Belgrade, 19 March 2008  – Former Hague Chief Prosecutor Carla Del Ponte says in her book that UNMIK hindered the Hague Tribunal’s work.She states in her book, “The Hunt”, that UNMIK hindered the investigation into former Kosovo Liberation Army (KLA) leader Ramush Haradinaj.

Del Ponte claims that the Tribunal prosecution had problems with obtaining the necessary documents from UNMIK, “which were sometimes organized in a way that could not be used in a courtroom,” adding that UNMIK was “not always the best cooperator” for witness protection, of which she informed the UN Security Council in December 2005.

She told then UN Secretary-General Kofi Annan that witnesses in trials before the Hague Tribunal did not trust UNMIK, explaining that UNMIK had started handing policing powers in Kosovo over to Albanians who had been former KLA members and who had “intimidated prosecution witnesses instead of protecting them.”

“I told Annan about a poster in the center of Priština with a picture of Haradinaj and a message of support from then UNMIK Chief Soren Jessen-Petersen. I also told him that, in the autumn of 2005, the UNMIK deputy chief had attended the wedding of one of Haradinaj’s close relations,” Del Ponte writes, adding that Annan had agreed that this did not set a good example.

Describing the events surrounding the issue of the indictment against Haradinaj for crimes against Serbs, Roma and Albanians in Kosovo in 1998, Del Ponte states that there were no protests or violence in Kosovo at that time, mainly because of the pressure put on Priština by the United States and the European Union.

“It seemed as if Petersen objected to the indictment more than Haradinaj himself. Jessen-Petersen got on well with Haradinaj, and he did not hide this in his statement released after the indictment was issued,” Del Ponte recalls.

“Jessen-Petersen’s words of praise for Haradinaj showed not only that the UNMIK administration was weak and controlled by Albanians, who practically rendered the UN mission pointless during the violence of March 2004, but that the UNMIK chief, who was also the secretary-general’s special representative, publicly stood on Haradinaj’s side during the trial at the UN Tribunal,” Del Ponte writes.

As a result of continuing poor cooperation with UNMIK, the former Hague prosecutor wrote a letter to UN Under-Secretary-General for Legal Affairs Nicolas Michel, stating that UNMIK work regarding witness protection in Kosovo was still a serious problem despite the fact that Jessen-Petersen had been made aware of the problems on six separate occasions.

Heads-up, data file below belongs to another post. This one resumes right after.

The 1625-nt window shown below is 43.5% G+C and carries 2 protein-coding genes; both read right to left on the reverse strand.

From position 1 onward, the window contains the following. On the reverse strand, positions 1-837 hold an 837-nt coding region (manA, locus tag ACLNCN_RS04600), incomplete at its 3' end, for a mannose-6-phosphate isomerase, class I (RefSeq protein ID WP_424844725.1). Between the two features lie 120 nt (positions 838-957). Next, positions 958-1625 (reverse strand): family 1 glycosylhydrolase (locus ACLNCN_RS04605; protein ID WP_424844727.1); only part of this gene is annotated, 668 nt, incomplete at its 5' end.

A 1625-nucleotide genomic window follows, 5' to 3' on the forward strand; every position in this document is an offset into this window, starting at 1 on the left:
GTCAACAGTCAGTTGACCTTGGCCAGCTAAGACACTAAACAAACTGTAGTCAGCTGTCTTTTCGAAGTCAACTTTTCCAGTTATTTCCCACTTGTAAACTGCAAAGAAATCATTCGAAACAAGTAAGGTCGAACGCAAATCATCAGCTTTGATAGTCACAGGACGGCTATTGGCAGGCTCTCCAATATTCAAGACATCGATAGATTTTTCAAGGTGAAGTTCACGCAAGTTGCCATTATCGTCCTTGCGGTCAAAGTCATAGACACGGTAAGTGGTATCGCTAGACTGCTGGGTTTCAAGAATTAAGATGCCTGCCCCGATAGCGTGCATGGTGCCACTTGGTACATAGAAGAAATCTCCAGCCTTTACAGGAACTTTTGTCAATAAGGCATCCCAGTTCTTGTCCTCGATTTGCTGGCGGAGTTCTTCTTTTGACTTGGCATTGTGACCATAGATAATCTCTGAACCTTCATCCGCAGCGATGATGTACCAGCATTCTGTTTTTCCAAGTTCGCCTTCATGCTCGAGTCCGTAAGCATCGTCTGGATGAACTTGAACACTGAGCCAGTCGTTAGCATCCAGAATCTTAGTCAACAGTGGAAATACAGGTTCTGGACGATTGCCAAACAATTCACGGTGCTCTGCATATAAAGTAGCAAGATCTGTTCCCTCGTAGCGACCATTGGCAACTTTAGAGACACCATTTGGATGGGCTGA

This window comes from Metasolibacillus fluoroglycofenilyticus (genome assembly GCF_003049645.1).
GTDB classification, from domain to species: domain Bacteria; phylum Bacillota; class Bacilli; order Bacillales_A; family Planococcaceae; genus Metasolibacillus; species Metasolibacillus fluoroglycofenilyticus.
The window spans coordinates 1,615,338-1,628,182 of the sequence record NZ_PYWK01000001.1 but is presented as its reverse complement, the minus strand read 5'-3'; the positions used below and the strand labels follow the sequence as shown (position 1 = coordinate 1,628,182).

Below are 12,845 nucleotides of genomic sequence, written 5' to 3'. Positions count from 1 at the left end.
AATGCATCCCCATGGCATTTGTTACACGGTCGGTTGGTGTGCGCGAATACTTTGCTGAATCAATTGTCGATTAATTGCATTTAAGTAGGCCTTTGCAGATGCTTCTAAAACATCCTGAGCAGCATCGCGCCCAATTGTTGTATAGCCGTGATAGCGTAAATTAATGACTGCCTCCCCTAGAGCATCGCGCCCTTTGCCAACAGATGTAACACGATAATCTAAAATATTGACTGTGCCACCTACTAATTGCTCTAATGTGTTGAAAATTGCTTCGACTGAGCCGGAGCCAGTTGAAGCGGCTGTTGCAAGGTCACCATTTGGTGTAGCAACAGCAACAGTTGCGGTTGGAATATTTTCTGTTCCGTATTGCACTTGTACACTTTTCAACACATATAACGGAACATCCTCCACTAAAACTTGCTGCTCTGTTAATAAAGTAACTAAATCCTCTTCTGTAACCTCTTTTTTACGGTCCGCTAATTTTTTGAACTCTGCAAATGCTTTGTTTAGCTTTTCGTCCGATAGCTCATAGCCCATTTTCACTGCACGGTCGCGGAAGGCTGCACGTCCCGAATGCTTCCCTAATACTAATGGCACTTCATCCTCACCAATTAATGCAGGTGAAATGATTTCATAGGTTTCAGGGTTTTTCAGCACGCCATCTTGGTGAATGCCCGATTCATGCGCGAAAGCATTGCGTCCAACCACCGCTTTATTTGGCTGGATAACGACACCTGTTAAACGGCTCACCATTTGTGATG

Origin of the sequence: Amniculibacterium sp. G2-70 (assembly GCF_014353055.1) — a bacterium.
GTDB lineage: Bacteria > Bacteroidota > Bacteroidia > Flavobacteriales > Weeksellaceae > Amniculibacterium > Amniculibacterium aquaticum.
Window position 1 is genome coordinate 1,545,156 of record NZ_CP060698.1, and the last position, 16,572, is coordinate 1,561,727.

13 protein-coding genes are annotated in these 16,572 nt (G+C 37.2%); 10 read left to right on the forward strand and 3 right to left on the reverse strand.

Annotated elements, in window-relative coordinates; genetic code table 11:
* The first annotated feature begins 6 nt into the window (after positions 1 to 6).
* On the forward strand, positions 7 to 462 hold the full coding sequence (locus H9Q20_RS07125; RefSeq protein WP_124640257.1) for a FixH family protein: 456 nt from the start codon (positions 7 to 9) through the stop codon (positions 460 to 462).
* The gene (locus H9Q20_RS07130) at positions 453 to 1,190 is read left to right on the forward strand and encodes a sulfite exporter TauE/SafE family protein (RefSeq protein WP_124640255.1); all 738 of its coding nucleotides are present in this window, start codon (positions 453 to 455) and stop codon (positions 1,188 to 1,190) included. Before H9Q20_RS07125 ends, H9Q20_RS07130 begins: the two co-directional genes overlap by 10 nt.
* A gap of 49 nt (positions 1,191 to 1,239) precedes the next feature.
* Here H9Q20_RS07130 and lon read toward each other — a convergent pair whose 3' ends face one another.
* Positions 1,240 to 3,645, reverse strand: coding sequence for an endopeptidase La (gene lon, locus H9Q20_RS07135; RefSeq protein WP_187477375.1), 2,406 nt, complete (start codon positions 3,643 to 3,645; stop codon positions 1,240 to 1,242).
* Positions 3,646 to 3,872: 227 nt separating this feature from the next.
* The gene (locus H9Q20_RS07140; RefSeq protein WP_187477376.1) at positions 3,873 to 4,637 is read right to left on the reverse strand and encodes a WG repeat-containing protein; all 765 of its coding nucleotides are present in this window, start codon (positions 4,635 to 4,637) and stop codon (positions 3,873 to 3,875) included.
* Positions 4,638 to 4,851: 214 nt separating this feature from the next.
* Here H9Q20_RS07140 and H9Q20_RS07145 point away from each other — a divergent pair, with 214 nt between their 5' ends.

She says that the Tribunal and UNMIK agreed on a system for witness protection and their swift transfer to secure locations, based on files with confidential information about the witnesses and their families. She says that when an agreement was reached for the documents to be handed over to the Tribunal, “UNMIK claimed that all of the files had been destroyed.”

UNMIK later changed its story, stating that the files still existed and that they would be transferred, but once they were sent, it was confirmed that half of the documents were missing.

The rest of the files were later given to the Tribunal by an UNMIK official, and Del Ponte wrote a letter to the UN complaining that it was “incomprehensible for such important and sensitive documents to be handled with such a lack of care.”

“I relayed everything to the UN secretary general’s special representative, but our understandable concern was completely ignored,” the former Hague prosecutor wrote to Michel.

She recalls that when the Tribunal submitted a request for the transfer of information on the murder of Tahir Zemaj, a witness in the Haradinaj case, UNMIK sent a document in which the most important facts had been altered.

“It is unacceptable for such information to be hidden from the Tribunal, and a horrible message is being sent to Albanians who would like to cooperate with my office,” Del Ponte wrote, adding that Haradinaj regularly met with UNMIK high officials, including Jessen-Petersen.

“How can the rule of law be implemented if UNMIK chiefs so openly support a person who is accused of some of the gravest crimes in international law? A message is being sent that Tribunal indictments are meaningless, and that one accused is well regarded and even supported by the head of the UN mission. Such developments are very worrying and render our efforts in the Haradinaj case futile,” the former chief prosecutor stated.

Source: B92/Beta

Advertisements